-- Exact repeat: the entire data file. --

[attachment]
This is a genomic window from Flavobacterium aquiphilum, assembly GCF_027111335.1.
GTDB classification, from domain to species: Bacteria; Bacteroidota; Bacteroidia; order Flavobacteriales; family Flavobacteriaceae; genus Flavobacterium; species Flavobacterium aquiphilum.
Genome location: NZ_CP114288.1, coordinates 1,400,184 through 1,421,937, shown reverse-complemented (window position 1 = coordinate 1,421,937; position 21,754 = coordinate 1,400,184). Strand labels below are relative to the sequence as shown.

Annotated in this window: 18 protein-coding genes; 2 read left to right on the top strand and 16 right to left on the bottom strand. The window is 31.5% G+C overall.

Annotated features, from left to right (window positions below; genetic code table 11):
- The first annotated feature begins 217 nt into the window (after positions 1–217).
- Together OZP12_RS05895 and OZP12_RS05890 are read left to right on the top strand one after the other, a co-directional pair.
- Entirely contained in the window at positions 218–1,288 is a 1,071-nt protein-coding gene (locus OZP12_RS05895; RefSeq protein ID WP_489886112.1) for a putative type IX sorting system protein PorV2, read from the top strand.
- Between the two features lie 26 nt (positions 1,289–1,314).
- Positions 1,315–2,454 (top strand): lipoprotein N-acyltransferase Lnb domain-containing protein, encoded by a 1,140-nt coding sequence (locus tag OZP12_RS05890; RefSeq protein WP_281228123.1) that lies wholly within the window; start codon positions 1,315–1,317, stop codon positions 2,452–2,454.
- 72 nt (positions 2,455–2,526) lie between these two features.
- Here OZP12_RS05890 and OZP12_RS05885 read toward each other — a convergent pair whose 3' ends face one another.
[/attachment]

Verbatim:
This is a genomic window from Flavobacterium aquiphilum, assembly GCF_027111335.1.
GTDB classification, from domain to species: Bacteria; Bacteroidota; Bacteroidia; order Flavobacteriales; family Flavobacteriaceae; genus Flavobacterium; species Flavobacterium aquiphilum.
Genome location: NZ_CP114288.1, coordinates 1,400,184 through 1,421,937, shown reverse-complemented (window position 1 = coordinate 1,421,937; position 21,754 = coordinate 1,400,184). Strand labels below are relative to the sequence as shown.

Annotated in this window: 18 protein-coding genes; 2 read left to right on the top strand and 16 right to left on the bottom strand. The window is 31.5% G+C overall.

Annotated features, from left to right (window positions below; genetic code table 11):
- The first annotated feature begins 217 nt into the window (after positions 1–217).
- Together OZP12_RS05895 and OZP12_RS05890 are read left to right on the top strand one after the other, a co-directional pair.
- Entirely contained in the window at positions 218–1,288 is a 1,071-nt protein-coding gene (locus OZP12_RS05895; RefSeq protein ID WP_489886112.1) for a putative type IX sorting system protein PorV2, read from the top strand.
- Between the two features lie 26 nt (positions 1,289–1,314).
- Positions 1,315–2,454 (top strand): lipoprotein N-acyltransferase Lnb domain-containing protein, encoded by a 1,140-nt coding sequence (locus tag OZP12_RS05890; RefSeq protein WP_281228123.1) that lies wholly within the window; start codon positions 1,315–1,317, stop codon positions 2,452–2,454.
- 72 nt (positions 2,455–2,526) lie between these two features.
- Here OZP12_RS05890 and OZP12_RS05885 read toward each other — a convergent pair whose 3' ends face one another.